-Eighteen years a long time for benefits

-Misconceptions about what is benefit versus welfare

-In addition to benefits, income taxes also cut for middle class

-Net worth and assets

Because of the length of the post, only issues regarding ‘Singles’ and ‘Net Worth and Assets’ will be discussed here.  Other categories will appear at the end of the post for those who wish to review all other categories in their entirety.

Reader comments regarding SINGLES

Single response-We’re sending cheques to families with household incomes up to $190,000/year yet there’s nothing for the 30% of single female seniors living in poverty. There’s a number of programs for single female seniors. I’m sure though that you and I would agree that it’s not enough.

Reader response-For all you single people out there, if you want to get tax free money , you better get married and start having kids because that is the only way you will get a tax shelter.

Single response – Nobody ever wants to help single people with no kids. Ever occur to you that I have no kids because I am responsible and do not want to bring kids into a life of poverty?

Reader response –  According to the left if you are single and no kids you need no help. You are well off and should pay more taxes.

Reader response -or you are selfish and don’t want to spend money on anyone but yourself.

Reader response – Don’t worry, that ‘right person’ is out there somewhere.

Reader Response -Yet other people’s kids will be the ones to take care of you when you are elderly. Don’t you think that’s worth a little bit of investment?

Single response – If the govt had money to throw away they could have reduced the tax rate for all of us, not just those who think they are poor because they gave birth to 4 kids.. Single people get NOTHING, just pay up more.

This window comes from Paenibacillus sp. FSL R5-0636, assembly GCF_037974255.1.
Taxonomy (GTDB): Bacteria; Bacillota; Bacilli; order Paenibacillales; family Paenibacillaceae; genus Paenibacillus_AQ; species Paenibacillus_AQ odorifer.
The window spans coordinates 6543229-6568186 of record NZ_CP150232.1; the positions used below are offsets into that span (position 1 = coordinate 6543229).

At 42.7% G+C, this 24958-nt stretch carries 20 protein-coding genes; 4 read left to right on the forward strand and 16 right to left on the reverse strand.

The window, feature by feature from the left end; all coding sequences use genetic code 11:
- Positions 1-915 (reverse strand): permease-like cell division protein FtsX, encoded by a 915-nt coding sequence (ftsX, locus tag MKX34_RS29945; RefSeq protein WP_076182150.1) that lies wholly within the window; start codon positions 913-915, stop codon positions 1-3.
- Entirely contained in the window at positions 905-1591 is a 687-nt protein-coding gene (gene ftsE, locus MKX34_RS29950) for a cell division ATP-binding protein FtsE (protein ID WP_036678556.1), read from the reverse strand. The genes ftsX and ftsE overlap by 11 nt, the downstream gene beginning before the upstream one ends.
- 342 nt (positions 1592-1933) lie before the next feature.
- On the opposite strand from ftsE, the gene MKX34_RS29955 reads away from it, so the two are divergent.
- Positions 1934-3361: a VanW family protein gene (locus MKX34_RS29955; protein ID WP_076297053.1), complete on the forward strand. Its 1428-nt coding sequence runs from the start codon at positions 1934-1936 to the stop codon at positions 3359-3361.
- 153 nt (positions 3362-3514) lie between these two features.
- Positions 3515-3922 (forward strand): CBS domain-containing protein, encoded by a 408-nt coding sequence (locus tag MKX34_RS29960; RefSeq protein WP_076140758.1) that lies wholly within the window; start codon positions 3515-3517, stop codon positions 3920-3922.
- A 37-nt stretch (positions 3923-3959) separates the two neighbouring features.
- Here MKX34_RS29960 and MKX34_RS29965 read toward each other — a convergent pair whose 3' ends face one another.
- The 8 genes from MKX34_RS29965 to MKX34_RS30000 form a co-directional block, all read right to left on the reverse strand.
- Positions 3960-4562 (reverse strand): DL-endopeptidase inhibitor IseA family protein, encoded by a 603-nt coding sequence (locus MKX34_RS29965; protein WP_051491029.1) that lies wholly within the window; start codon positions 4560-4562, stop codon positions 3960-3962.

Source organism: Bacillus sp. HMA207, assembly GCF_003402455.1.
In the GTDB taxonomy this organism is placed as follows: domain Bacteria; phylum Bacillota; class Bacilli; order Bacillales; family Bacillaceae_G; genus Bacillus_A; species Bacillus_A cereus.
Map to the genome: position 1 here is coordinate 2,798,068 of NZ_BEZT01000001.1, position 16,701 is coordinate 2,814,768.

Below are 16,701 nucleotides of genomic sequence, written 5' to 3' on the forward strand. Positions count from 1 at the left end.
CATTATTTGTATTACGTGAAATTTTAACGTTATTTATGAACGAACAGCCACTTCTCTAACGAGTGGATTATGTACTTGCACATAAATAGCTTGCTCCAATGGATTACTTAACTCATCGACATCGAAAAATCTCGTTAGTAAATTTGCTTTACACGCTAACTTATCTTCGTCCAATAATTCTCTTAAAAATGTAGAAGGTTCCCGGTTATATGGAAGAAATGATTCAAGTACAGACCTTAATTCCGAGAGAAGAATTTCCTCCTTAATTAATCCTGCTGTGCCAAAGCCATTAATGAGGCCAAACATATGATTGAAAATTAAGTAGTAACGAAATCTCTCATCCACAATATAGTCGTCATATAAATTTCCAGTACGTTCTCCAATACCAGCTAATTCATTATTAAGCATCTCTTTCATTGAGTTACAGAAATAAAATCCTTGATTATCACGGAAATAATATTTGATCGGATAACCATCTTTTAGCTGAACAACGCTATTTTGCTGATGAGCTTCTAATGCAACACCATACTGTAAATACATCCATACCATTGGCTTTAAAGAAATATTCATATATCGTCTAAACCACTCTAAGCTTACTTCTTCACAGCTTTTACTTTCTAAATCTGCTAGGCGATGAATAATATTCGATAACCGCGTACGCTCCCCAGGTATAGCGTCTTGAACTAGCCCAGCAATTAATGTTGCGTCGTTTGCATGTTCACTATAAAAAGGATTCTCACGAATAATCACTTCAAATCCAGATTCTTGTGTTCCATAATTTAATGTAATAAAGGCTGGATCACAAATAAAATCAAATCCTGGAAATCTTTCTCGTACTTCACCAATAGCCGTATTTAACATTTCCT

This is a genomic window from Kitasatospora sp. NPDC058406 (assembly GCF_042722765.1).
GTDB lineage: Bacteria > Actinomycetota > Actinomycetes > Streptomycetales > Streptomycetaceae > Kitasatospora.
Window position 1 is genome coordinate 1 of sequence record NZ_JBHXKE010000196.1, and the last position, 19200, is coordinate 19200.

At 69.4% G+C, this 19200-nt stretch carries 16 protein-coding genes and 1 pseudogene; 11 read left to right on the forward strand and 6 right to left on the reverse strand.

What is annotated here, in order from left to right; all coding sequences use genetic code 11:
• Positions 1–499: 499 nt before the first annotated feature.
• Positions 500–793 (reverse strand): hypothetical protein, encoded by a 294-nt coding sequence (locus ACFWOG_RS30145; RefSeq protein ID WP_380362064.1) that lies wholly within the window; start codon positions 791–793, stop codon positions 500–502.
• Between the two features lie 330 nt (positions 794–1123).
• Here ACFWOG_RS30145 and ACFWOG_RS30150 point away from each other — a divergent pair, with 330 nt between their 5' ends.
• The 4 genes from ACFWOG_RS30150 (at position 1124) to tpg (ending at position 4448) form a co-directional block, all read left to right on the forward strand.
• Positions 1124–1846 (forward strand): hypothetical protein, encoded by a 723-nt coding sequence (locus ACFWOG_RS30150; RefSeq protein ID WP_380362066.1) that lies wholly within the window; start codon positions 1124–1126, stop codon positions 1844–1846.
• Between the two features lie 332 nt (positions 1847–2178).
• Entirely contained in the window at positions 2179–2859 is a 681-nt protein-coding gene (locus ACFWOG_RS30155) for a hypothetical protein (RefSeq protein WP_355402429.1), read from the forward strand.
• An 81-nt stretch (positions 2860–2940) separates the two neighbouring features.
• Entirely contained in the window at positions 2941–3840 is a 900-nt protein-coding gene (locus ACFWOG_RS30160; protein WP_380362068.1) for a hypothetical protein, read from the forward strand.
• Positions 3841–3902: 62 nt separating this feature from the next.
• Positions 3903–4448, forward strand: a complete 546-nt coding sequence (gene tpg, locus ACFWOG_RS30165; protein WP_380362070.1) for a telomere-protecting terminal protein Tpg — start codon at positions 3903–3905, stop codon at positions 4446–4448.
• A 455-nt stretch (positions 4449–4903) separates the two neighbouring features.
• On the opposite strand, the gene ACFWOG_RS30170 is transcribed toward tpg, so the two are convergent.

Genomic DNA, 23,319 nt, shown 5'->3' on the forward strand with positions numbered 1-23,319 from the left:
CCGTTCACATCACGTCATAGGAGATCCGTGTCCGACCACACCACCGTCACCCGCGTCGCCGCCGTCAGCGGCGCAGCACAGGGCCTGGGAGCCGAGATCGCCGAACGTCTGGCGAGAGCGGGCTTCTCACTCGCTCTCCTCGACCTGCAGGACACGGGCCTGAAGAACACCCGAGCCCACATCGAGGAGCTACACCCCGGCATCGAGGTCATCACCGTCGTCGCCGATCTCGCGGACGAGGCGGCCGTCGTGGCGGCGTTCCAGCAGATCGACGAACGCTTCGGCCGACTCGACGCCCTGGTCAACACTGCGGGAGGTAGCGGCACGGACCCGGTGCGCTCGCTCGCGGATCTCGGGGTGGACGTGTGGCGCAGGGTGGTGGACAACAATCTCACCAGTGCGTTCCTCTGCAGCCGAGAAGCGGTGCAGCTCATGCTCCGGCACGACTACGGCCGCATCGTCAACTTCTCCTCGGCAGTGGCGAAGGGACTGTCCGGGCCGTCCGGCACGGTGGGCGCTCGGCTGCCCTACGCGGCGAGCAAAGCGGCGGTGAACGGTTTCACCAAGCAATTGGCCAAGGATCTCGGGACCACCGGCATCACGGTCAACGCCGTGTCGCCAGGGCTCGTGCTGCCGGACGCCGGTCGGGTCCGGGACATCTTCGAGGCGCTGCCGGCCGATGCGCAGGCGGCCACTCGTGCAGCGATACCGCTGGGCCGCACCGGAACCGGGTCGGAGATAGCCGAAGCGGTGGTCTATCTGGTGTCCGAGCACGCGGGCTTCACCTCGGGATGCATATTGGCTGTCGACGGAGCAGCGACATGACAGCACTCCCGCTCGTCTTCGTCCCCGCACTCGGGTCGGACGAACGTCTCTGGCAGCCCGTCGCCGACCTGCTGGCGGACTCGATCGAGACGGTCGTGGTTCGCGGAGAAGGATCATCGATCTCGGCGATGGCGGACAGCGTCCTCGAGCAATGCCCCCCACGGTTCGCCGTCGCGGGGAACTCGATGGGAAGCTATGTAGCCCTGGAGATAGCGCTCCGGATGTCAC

Reader response – We don’t have another human depending on us for life and those who have taken that responsibility deserve the help managing the full time obligation.

Reader response – I doubt that that is what he meant at all. A sense of responsibility is not selfishness.  Having kids is one of the most important things you’ll ever do. Granted, you cannot anticipate every life outcome, but generally speaking a responsible adult has an idea of their finances, and where they expect their finances to be in future. Most adults can actually budget their grocery store purchases – I believe they can budget the price of a child.   And having babies is not a right. Nobody should be under any obligation to financially support a stranger’s kids.

Reader response – You should be asking yourself why you need help if you’re single with no kids.

Reader response -And second, it’s not to say that single people with no kids can’t or shouldn’t receive support, it’s just that why would you need support for being single or having no kids? If you’re also elderly, or disabled, sick or unemployed sure, but being single and having no kids isn’t making it harder for us to live reasonably.

Single response – Hey, maybe all the poor single people – the disabled, etc., will simply die off and make room for all the government-supported kids.

Single response – as a childless middle aged man I am sick of paying for everybody’s kids, especially the Harper garbage boutique tax credits for hockey and ballet school.

Reader response – More likely you don’t get along with women very well or can’t find someone that will have your kid. Ever occur to you that poor kids may not necessarily have been born that way and that layoffs and economical hits create poor kids? That divorce also creates poor kids. Death of a spouse creates poor kids. You can be a millionaire and bring kids into the world and then have your investments tank the next day and you’re poor.